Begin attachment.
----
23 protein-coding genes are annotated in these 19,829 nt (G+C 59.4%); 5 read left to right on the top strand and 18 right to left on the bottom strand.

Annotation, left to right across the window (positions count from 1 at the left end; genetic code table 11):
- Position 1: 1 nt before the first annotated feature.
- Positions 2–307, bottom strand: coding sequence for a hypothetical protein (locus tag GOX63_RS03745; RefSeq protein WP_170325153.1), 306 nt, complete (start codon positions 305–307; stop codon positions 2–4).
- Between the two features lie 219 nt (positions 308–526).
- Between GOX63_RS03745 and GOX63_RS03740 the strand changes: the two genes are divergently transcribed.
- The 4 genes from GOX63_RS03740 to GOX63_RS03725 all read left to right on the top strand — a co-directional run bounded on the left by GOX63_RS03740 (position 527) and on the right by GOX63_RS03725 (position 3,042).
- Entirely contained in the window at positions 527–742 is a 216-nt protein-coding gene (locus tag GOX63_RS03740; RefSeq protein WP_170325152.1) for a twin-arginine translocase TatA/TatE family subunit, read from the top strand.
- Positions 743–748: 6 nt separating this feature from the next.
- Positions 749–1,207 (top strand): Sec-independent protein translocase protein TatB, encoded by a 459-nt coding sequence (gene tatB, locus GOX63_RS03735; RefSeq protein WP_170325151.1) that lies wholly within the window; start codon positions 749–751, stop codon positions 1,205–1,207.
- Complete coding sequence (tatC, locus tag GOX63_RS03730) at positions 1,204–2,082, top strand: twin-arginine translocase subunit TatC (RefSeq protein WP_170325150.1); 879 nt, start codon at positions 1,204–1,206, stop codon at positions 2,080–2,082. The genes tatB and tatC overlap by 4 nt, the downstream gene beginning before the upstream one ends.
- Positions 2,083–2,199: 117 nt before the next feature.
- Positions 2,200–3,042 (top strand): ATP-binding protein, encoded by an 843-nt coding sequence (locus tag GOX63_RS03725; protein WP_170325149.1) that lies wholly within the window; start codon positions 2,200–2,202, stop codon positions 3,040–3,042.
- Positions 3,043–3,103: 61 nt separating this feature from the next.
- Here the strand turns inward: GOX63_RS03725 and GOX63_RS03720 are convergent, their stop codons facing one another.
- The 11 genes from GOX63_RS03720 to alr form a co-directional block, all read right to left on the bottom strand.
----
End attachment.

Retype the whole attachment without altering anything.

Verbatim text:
23 protein-coding genes are annotated in these 19,829 nt (G+C 59.4%); 5 read left to right on the top strand and 18 right to left on the bottom strand.

Annotation, left to right across the window (positions count from 1 at the left end; genetic code table 11):
- Position 1: 1 nt before the first annotated feature.
- Positions 2–307, bottom strand: coding sequence for a hypothetical protein (locus tag GOX63_RS03745; RefSeq protein WP_170325153.1), 306 nt, complete (start codon positions 305–307; stop codon positions 2–4).
- Between the two features lie 219 nt (positions 308–526).
- Between GOX63_RS03745 and GOX63_RS03740 the strand changes: the two genes are divergently transcribed.
- The 4 genes from GOX63_RS03740 to GOX63_RS03725 all read left to right on the top strand — a co-directional run bounded on the left by GOX63_RS03740 (position 527) and on the right by GOX63_RS03725 (position 3,042).
- Entirely contained in the window at positions 527–742 is a 216-nt protein-coding gene (locus tag GOX63_RS03740; RefSeq protein WP_170325152.1) for a twin-arginine translocase TatA/TatE family subunit, read from the top strand.
- Positions 743–748: 6 nt separating this feature from the next.
- Positions 749–1,207 (top strand): Sec-independent protein translocase protein TatB, encoded by a 459-nt coding sequence (gene tatB, locus GOX63_RS03735; RefSeq protein WP_170325151.1) that lies wholly within the window; start codon positions 749–751, stop codon positions 1,205–1,207.
- Complete coding sequence (tatC, locus tag GOX63_RS03730) at positions 1,204–2,082, top strand: twin-arginine translocase subunit TatC (RefSeq protein WP_170325150.1); 879 nt, start codon at positions 1,204–1,206, stop codon at positions 2,080–2,082. The genes tatB and tatC overlap by 4 nt, the downstream gene beginning before the upstream one ends.
- Positions 2,083–2,199: 117 nt before the next feature.
- Positions 2,200–3,042 (top strand): ATP-binding protein, encoded by an 843-nt coding sequence (locus tag GOX63_RS03725; protein WP_170325149.1) that lies wholly within the window; start codon positions 2,200–2,202, stop codon positions 3,040–3,042.
- Positions 3,043–3,103: 61 nt separating this feature from the next.
- Here the strand turns inward: GOX63_RS03725 and GOX63_RS03720 are convergent, their stop codons facing one another.
- The 11 genes from GOX63_RS03720 to alr form a co-directional block, all read right to left on the bottom strand.